Bank of America (BofA) and business insurance specialist QBE Insurance have reportedly agreed to reimburse $228m to settle the lawsuit that they were engaged in force-placed insurance selling to homeowners.
The recent settlement covers BofA customers who were wrongfully charged for force-placed insurance between January 2008 and February 2014.
A court filing was cited by Reuters as saying that the settlement was signed in Miami federal court wherein both firms were accused for executing a kickback scheme thereby increasing the cost of insurance that homeowners were forced to purchase.
The case, which was filed in 2012, accused the banks of misusing the right of charging insurance premium from homeowners to protect their interest in a property when a homeowner’s insurance has lapsed.
The lawsuit claimed that the bank bypassed onto homeowners the costs they received from insurance providers.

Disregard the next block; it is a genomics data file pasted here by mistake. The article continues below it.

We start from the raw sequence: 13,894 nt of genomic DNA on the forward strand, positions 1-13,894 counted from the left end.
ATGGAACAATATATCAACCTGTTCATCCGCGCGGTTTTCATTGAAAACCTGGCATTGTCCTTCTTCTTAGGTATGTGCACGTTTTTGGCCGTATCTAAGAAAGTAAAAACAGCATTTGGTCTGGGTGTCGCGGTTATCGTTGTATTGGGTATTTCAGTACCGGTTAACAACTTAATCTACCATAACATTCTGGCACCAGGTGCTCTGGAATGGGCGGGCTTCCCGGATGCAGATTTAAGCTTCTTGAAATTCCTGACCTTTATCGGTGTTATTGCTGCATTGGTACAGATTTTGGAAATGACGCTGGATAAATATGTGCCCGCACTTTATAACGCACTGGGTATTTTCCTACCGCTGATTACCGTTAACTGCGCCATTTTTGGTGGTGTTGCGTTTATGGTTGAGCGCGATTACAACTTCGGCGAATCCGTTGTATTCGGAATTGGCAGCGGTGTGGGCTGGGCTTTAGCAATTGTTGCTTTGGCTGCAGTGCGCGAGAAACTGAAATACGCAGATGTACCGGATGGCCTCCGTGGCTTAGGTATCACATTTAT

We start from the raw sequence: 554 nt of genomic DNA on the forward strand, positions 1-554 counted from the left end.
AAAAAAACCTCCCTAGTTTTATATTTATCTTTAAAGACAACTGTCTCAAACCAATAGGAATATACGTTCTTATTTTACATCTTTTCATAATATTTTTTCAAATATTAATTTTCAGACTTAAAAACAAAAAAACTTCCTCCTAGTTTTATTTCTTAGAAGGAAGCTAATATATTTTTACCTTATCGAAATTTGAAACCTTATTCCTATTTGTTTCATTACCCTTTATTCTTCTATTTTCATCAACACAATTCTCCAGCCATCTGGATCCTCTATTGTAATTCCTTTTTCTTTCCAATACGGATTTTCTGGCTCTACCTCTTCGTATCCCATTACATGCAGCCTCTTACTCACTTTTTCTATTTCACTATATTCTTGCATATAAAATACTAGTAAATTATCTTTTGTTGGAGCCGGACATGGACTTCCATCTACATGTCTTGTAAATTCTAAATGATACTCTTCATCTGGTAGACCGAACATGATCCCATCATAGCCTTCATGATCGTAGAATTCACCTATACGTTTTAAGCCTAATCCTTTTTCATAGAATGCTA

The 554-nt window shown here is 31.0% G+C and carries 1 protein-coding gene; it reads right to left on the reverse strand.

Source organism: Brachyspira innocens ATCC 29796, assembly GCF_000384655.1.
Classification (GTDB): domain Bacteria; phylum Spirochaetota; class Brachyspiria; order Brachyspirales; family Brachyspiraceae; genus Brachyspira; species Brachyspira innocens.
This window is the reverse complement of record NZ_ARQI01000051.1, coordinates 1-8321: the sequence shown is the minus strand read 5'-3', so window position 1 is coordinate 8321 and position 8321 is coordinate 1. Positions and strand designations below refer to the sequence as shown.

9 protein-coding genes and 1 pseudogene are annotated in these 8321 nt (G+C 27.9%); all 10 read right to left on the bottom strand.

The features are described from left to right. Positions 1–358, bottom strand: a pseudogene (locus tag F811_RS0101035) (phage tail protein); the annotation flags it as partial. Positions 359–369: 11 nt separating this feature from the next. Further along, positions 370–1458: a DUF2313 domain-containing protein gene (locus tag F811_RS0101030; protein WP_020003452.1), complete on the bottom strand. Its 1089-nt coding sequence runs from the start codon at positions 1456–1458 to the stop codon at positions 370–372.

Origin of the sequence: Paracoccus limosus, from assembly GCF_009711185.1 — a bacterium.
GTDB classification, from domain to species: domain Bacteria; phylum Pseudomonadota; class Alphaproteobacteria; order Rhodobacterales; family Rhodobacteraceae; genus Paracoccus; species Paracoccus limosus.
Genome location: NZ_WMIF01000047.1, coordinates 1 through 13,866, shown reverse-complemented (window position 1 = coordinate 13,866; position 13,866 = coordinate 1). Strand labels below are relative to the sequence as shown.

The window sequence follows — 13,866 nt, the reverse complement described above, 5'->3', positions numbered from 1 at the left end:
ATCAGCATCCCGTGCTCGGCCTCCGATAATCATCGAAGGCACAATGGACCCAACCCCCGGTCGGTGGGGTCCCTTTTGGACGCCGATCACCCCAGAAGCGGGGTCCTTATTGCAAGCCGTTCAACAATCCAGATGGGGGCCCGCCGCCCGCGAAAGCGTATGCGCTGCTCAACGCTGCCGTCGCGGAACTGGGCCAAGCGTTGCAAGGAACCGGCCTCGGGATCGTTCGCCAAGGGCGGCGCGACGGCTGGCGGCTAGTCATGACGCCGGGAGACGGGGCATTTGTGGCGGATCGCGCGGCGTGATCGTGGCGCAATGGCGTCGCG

Both BofA and QBE were charged for violating state and federal laws, such as the US Racketeer Influenced and Corrupt Organizations Act (RICO).
Bank of America spokesman Richard Simon was quoted by the news agency as saying, "Bank of America believes that its lender-placed hazard insurance practices comply fully with state and federal law.
"Nevertheless, in order to put an end to this litigation, we have reached a settlement that is acceptable to all parties."
Most recently media sources reported that BofA was engaged in negotiations with the US Consumer Financial Protection Bureau (CFPB) to pay nearly $800m, to settle a probe into its malpractices for driving customers to sign up for extra credit-card products.
Image: BofA, QBE agree to pay $228m to settle force-placed insurance case. Photo: courtesy of Salvatore Vuono.